Thursday, 24 February 2011

Marxism Today
By Phil Collins
BFI Gallery
4 Feb- 10 April

Phil Collins, a Turner Prize short listed artist, here looks at the legacy of the German Democratic Republic from the perspective of today in the midst of a capitalist economic meltdown. He has found three former teachers of Marxism-Leninism in the GDR (interestingly all three women) and he interviews them about their past and what the demise of the GDR has meant to them. He has made two short documentaries that run back-to-back at the BFI’s gallery on the South Bank. One film allows one of the women, who has a Ph.D in economics, explain to a class of sceptical students the basis of Marxist economic theory, particularly the idea of surplus value. She is a vivacious and very articulate communicator and gives a highly convincing and graphic demonstration. The other film is made up of interviews with the three ex-teachers, intercut with GDR-made documentary material, as well as shots of the bronze sculpture of Marx being (temporarily) removed from Berlin’s Marx Engels Platz during its renovation. What a welcome blast of fresh air to have here a young artist determined to search for a truth at variance with the mainstream narrative of a Stasi-run state where everyone was oppressed and unhappy. These three women relate how fulfilling their lives were in the GDR and how much they believed in the system. How the GDR’s disappearance was a traumatic shock in their lives, forcing them to retrain and cope with the exigencies of a capitalist system for the first time. One of them relates how the then Chancellor Kohl came to East Germany and offered bananas and Coca Cola to the naively celebrating crowds. ‘That’s why I no longer eat bananas or drink Coca Cola, she says forcefully and with dignity. These films should be seen by anyone who wants to understand that the GDR also had its supporters and why they believed in socialism. It is a highly effective antidote to the Stalinist caricatures that are usually peddled.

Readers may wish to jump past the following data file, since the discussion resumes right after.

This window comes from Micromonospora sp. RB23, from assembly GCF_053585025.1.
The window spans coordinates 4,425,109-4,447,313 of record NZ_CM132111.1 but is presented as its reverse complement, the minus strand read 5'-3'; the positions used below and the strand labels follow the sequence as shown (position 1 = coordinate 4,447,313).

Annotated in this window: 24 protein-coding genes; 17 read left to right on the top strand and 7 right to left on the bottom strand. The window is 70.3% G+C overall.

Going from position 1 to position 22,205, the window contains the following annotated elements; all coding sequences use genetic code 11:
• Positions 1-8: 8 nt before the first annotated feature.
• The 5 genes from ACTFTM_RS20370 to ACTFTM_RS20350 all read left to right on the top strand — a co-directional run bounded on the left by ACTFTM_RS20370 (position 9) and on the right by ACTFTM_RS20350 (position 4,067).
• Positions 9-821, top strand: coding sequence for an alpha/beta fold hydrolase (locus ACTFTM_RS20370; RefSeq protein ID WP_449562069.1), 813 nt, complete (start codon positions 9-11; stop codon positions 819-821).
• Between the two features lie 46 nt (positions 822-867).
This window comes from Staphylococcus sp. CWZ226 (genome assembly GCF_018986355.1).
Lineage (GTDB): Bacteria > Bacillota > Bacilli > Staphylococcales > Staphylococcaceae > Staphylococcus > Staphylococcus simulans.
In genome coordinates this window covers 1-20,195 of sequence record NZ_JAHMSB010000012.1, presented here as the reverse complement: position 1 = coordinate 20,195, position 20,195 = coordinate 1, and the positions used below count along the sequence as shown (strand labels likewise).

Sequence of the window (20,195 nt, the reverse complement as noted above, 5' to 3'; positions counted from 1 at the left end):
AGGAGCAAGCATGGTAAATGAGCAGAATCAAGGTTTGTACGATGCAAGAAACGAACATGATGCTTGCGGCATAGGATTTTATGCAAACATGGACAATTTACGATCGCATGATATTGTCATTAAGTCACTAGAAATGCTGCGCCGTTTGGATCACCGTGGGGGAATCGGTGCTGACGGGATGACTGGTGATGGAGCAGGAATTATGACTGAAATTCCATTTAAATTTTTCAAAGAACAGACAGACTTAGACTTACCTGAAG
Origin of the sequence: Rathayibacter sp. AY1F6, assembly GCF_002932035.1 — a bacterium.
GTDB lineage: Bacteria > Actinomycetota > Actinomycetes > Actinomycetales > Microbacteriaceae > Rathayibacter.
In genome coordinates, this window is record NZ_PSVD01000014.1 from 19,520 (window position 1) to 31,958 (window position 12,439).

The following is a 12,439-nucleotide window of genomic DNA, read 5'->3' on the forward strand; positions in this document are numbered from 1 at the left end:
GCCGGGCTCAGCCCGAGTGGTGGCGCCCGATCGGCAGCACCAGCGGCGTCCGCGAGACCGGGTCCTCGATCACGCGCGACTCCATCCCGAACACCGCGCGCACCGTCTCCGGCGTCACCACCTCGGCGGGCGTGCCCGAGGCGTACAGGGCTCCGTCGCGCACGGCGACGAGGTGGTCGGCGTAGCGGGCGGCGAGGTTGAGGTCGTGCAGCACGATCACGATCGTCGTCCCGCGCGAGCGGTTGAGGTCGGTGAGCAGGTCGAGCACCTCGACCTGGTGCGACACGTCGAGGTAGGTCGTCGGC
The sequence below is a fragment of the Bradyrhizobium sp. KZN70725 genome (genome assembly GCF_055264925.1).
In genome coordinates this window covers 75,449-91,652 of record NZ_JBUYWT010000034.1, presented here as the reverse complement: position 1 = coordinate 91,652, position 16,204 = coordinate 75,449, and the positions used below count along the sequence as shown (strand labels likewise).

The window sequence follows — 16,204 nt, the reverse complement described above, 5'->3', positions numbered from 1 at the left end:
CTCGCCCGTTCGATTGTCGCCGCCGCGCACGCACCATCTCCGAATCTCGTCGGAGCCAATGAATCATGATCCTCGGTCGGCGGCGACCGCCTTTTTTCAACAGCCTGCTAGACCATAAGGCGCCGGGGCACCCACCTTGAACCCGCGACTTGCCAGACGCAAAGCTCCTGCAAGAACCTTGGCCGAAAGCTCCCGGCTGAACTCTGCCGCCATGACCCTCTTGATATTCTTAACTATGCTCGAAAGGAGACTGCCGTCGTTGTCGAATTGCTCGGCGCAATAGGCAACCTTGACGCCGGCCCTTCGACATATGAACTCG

It is also beautifully filmed, mostly in close-up with an unusually static camera, and with no intrusive interrogation by the interviewer to interrupt the flow of what the three women have to say. Almost all of it is in German with excellently translated English subtitles, although one of the lecturers gives her interview in very good English.

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